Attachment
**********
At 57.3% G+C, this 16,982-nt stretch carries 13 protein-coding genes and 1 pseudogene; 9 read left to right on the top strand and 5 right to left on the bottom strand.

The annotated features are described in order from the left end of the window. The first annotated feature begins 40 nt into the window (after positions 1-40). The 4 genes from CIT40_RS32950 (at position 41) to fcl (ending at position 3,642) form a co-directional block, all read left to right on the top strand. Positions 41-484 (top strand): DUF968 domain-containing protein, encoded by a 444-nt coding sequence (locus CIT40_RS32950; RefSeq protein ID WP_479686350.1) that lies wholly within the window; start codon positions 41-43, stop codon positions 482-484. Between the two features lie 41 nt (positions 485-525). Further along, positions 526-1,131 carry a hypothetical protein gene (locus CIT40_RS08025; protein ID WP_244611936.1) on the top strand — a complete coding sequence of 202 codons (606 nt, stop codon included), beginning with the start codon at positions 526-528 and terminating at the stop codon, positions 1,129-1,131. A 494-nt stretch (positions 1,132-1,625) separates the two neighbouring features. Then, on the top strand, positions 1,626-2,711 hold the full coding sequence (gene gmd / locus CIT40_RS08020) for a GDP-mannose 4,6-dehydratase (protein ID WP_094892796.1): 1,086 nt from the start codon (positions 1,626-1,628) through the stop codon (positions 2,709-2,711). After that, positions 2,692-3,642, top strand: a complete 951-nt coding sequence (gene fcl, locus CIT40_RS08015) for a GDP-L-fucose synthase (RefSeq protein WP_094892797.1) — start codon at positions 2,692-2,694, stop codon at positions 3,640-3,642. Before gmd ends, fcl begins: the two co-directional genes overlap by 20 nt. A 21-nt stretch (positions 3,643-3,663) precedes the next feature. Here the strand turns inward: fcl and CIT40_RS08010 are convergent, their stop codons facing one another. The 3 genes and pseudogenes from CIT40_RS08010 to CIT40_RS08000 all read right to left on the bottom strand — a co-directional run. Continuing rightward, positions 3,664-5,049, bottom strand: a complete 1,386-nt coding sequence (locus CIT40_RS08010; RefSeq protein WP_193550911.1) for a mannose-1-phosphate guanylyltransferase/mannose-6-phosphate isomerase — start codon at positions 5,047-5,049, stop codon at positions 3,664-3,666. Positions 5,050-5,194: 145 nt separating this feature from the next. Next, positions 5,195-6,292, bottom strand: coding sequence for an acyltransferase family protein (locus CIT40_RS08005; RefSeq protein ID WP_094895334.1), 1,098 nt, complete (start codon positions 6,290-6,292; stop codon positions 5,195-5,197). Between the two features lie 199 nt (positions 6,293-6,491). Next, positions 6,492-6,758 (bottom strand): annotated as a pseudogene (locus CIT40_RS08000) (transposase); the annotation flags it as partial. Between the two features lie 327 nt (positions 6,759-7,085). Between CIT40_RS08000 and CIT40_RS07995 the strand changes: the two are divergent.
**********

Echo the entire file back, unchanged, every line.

At 57.3% G+C, this 16,982-nt stretch carries 13 protein-coding genes and 1 pseudogene; 9 read left to right on the top strand and 5 right to left on the bottom strand.

The annotated features are described in order from the left end of the window. The first annotated feature begins 40 nt into the window (after positions 1-40). The 4 genes from CIT40_RS32950 (at position 41) to fcl (ending at position 3,642) form a co-directional block, all read left to right on the top strand. Positions 41-484 (top strand): DUF968 domain-containing protein, encoded by a 444-nt coding sequence (locus CIT40_RS32950; RefSeq protein ID WP_479686350.1) that lies wholly within the window; start codon positions 41-43, stop codon positions 482-484. Between the two features lie 41 nt (positions 485-525). Further along, positions 526-1,131 carry a hypothetical protein gene (locus CIT40_RS08025; protein ID WP_244611936.1) on the top strand — a complete coding sequence of 202 codons (606 nt, stop codon included), beginning with the start codon at positions 526-528 and terminating at the stop codon, positions 1,129-1,131. A 494-nt stretch (positions 1,132-1,625) separates the two neighbouring features. Then, on the top strand, positions 1,626-2,711 hold the full coding sequence (gene gmd / locus CIT40_RS08020) for a GDP-mannose 4,6-dehydratase (protein ID WP_094892796.1): 1,086 nt from the start codon (positions 1,626-1,628) through the stop codon (positions 2,709-2,711). After that, positions 2,692-3,642, top strand: a complete 951-nt coding sequence (gene fcl, locus CIT40_RS08015) for a GDP-L-fucose synthase (RefSeq protein WP_094892797.1) — start codon at positions 2,692-2,694, stop codon at positions 3,640-3,642. Before gmd ends, fcl begins: the two co-directional genes overlap by 20 nt. A 21-nt stretch (positions 3,643-3,663) precedes the next feature. Here the strand turns inward: fcl and CIT40_RS08010 are convergent, their stop codons facing one another. The 3 genes and pseudogenes from CIT40_RS08010 to CIT40_RS08000 all read right to left on the bottom strand — a co-directional run. Continuing rightward, positions 3,664-5,049, bottom strand: a complete 1,386-nt coding sequence (locus CIT40_RS08010; RefSeq protein WP_193550911.1) for a mannose-1-phosphate guanylyltransferase/mannose-6-phosphate isomerase — start codon at positions 5,047-5,049, stop codon at positions 3,664-3,666. Positions 5,050-5,194: 145 nt separating this feature from the next. Next, positions 5,195-6,292, bottom strand: coding sequence for an acyltransferase family protein (locus CIT40_RS08005; RefSeq protein ID WP_094895334.1), 1,098 nt, complete (start codon positions 6,290-6,292; stop codon positions 5,195-5,197). Between the two features lie 199 nt (positions 6,293-6,491). Next, positions 6,492-6,758 (bottom strand): annotated as a pseudogene (locus CIT40_RS08000) (transposase); the annotation flags it as partial. Between the two features lie 327 nt (positions 6,759-7,085). Between CIT40_RS08000 and CIT40_RS07995 the strand changes: the two are divergent.